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A man looks over the Affordable Care Act (commonly known as Obamacare) signup page on the HealthCare.gov website in New York in this Oct. 2, 2013 photo illustration. (REUTERS/Mike Segar) A man looks over the Affordable Care Act (commonly known as Obamacare) signup page on the HealthCare.gov website in New York in this Oct. 2, 2013 photo illustration. (REUTERS/Mike Segar)  

Poll: Obamacare individual mandate opposition at all-time high

Opposition to the individual mandate is at an all-time high, according to a new Rasmussen poll.

Fifty-eight percent of Americans don’t believe the government should require every American to have health insurance, up from 54 percent last month. Just 33 percent of likely voters support the mandate, a cornerstone of the president’s health care reform law.

The peak comes just weeks before the individual mandate kicks in on Jan. 1. The Obama administration and state exchanges are in the midst of a last-minute push to enroll as many Americans in Obamacare coverage as possible before the deadline, but things are looking iffy.

Although the number of Americans that have selected a health care plan via an exchange is still at just 30 percent of the levels the Obama administration needed, consumers that have made it almost all the way through the application process still might not end up getting their coverage Jan. 1.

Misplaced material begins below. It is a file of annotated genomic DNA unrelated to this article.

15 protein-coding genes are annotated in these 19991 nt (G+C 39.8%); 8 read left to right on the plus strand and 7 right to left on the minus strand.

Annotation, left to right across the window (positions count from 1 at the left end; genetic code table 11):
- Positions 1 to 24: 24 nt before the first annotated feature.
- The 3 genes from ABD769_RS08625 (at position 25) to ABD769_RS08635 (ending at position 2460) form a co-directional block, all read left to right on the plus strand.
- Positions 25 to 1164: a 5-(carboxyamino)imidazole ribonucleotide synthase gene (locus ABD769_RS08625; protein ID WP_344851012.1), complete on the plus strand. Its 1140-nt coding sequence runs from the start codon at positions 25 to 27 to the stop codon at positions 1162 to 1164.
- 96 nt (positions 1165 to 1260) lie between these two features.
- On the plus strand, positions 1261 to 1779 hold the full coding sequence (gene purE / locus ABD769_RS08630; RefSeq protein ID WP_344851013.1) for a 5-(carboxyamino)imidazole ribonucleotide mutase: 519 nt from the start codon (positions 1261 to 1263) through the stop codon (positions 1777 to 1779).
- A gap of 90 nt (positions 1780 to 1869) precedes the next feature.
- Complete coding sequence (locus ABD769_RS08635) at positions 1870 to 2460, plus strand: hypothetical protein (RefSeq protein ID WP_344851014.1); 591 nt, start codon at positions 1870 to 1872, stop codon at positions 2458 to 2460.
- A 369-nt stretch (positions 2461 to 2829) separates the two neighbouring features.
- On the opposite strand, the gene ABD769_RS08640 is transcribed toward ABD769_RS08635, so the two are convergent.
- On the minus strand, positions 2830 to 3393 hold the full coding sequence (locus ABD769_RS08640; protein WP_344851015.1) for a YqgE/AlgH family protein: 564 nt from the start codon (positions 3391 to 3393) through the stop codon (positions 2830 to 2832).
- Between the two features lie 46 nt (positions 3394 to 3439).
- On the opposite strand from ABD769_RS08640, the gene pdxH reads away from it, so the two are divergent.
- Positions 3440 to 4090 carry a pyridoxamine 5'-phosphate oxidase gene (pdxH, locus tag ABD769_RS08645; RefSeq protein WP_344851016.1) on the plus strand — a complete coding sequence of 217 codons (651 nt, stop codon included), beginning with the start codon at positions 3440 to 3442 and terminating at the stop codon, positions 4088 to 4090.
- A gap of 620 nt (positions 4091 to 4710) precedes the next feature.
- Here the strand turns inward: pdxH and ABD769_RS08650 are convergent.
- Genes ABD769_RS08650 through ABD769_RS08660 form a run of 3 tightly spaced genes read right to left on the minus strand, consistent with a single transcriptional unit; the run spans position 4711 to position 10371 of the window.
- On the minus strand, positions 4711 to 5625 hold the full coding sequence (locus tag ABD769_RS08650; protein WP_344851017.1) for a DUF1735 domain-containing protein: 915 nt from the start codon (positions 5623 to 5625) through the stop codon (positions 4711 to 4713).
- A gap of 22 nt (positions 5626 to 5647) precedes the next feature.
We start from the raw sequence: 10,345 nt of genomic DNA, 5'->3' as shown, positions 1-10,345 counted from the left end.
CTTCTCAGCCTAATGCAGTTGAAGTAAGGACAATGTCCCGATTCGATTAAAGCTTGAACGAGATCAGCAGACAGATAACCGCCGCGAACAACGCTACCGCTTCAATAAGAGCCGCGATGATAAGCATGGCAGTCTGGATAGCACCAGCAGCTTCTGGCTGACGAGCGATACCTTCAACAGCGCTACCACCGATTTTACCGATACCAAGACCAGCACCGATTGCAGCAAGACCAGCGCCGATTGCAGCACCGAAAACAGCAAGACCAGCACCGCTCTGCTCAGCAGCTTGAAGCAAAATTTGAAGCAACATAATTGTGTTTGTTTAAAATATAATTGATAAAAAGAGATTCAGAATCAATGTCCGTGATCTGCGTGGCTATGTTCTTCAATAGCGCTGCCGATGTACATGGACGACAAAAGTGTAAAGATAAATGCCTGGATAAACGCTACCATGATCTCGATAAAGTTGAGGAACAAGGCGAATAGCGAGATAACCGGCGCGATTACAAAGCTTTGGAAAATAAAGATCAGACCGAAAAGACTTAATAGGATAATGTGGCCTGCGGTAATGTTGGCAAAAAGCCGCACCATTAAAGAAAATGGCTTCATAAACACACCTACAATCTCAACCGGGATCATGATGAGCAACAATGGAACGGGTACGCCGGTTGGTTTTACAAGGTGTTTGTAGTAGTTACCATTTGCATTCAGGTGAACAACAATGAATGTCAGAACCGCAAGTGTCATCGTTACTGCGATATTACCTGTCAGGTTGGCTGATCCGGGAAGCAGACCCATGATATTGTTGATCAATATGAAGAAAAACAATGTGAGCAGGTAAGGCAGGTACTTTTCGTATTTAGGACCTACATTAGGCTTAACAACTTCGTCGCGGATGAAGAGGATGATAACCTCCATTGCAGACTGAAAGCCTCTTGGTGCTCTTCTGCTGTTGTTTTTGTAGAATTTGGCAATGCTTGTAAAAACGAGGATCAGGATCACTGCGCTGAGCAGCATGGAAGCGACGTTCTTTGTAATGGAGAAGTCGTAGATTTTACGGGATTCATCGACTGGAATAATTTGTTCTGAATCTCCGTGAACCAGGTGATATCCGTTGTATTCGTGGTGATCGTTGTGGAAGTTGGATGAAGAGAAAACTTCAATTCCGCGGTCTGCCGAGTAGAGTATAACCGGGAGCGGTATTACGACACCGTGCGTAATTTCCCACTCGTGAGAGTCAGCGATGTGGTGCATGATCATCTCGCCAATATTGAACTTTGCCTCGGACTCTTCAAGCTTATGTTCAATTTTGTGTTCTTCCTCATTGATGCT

The Department of Health and Human Services revealed over the weekend that as many as 15,000 applications on the federal exchange HealthCare.gov are incorrect due to errors in the 834 enrollment files sent from the federal government to insurance carriers.

Overall, HHS has a backlog of up to 60,000 applications that have been submitted to the federal exchange but not yet processed, according to a Washington Post report Friday. (RELATED: Report: 50,000-60,000 paper Obamacare applications still haven’t been processed)

The Obama administration has repeatedly pushed back its own deadlines to enroll in an insurance plan through an exchange in order to be covered by the time the mandate takes effect. This past Sunday was originally the cutoff but was extended to Dec. 23 and insurers will be required to accept payment for the first month’s  premiums until Dec. 31.

Health and Human Services Secretary Kathleen Sebelius has gone as far as to ask insurers to “retroactively” insure consumers whose applications weren’t processed quickly enough, in an attempt to fix problems for consumers who have attempted to comply with the mandate.

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